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YouTube Launches ‘Music Key’ Subscription Service with More Than 30 Million Songs

Google's video site also adds section to website and apps aimed at boosting views of music videos

YouTube, which touts itself as already the biggest digital music service in the world, is finally taking the wraps off its delayed ad-free music subscription service — challenging a field of rivals including Apple and Spotify.

At first, YouTube Music Key will be available on an invite-only basis to the Google site’s “biggest music fans,” who will have access to it free for six months. Then YouTube will offer the service at a promotional price of $7.99 per month (regularly $9.99 monthly) that provides ad-free music, background playback if another app is launched, and offline viewing.

YouTube Music Key (at youtube.com/musickey) includes a subscription to Google Play Music (normally $9.99 per month), which offers more than 30 million songs, as well as curated playlists. Initially, Music Key will launch U.S., Spain, Italy, Portugal, Ireland, the U.K. and Finland.

In addition to the subscription service, YouTube is adding a new music section to its website and mobile apps that shows a user’s favorite music videos, recommended playlists and trending-music playlists. YouTube’s music channel soon also will show an artist’s discography to let users play a full album with both their official music videos and songs from partners.

“We want YouTube to continue to be the best place for artists and fans to connect,” a rep said. “We’re announcing a new music experience on YouTube to give fans more ways to enjoy music on YouTube, and give artists more ways to connect with fans and earn more revenue.”

YouTube reportedly had hoped to launch the subscription-music service as early as last December. But while it had signed pacts with the three major labels — Universal Music Group, Sony Music Entertainment and Warner Music Group — it encountered resistance from some independent labels, who wanted better terms. (In response, YouTube threatened to pull down videos from indie labels that weren’t on board.)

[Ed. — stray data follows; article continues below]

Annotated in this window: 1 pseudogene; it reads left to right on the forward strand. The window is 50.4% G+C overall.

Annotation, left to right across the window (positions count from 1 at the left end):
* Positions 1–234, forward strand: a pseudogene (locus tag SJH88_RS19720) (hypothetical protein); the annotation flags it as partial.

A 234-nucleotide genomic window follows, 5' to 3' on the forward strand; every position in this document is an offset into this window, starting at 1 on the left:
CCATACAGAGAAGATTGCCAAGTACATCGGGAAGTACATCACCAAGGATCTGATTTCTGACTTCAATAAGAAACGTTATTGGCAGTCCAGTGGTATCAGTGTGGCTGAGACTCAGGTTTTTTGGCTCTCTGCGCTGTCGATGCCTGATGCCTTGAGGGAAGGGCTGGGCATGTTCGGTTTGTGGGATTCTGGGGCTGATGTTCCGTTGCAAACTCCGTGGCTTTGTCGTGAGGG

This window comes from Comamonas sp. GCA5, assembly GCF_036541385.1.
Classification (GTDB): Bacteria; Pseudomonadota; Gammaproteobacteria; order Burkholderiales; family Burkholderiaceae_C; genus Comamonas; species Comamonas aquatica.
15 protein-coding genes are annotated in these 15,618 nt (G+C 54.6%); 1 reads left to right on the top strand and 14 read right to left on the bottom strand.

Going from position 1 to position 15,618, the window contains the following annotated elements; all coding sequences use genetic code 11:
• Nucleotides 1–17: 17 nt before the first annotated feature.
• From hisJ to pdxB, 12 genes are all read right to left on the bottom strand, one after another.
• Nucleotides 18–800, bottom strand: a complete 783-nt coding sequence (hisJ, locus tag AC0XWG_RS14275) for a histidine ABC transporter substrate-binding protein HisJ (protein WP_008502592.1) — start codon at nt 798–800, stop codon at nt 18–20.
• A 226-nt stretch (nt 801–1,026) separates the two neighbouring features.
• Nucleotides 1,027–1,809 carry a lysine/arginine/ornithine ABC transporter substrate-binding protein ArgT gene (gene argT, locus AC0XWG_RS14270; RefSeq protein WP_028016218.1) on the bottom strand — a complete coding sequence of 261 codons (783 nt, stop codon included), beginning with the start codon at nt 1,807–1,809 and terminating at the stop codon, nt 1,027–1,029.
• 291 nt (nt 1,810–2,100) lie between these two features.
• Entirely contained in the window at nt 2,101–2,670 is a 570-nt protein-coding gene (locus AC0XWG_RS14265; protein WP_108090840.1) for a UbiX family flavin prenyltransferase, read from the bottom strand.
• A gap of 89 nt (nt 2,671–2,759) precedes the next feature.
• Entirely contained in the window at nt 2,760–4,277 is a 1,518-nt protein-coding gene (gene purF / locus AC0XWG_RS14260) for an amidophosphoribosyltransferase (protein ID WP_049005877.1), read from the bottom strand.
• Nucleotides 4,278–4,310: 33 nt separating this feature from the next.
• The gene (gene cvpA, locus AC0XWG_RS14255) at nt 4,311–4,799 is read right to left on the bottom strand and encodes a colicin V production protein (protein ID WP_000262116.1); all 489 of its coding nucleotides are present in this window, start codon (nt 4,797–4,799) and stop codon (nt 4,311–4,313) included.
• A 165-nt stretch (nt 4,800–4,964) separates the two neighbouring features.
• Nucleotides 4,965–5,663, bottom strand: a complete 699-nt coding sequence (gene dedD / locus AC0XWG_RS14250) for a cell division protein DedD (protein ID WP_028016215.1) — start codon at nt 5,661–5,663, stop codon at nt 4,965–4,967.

Those disputes have apparently now been resolved to Google’s satisfaction: YouTube inked a deal with music-rights agency Merlin, which reps 20,000 small labels, FT.com reported. YouTube declined to confirm the Merlin agreement, with a rep saying only that “we’ve signed all majors and hundreds of indies.”

Separately, YouTube is considering launching a subscription service for other videos — not just music — that would strip out advertising, according to CEO Susan Wojcicki.

With the launch of YouTube Music Key, Google also is updating Google Music Play so that subscribers will be able to play many YouTube official music videos from within the Google Play Music app, as well as get music recommendations based on their listening profile across both platforms.

YouTube Music Key’s competitors include Spotify, Amazon.com, Rdio, Rhapsody and Apple, which bought Beats for $3 billion. Spotify, for one, claims to have more than 50 million active users, of which 12.5 million are subscribers that pay $10 per month; however, the company has been rattled in a public spat with superstar Taylor Swift, whose company pulled her entire catalog off the service because it believed Spotify would hurt sales of the artist’s “1989” album. (YouTube confirmed that Swift’s music will be available through Music Key.)

In the U.S., revenue from ad-supported and subscription-based streaming music services is projected to more than double between 2014 and 2018, from $2 billion to over $4 billion, according to research firm eMarketer. Over the same time period, music-download services are expected to grow about 20%, from $527 million to $630 million.

Watch YouTube’s promo video for Music Key:

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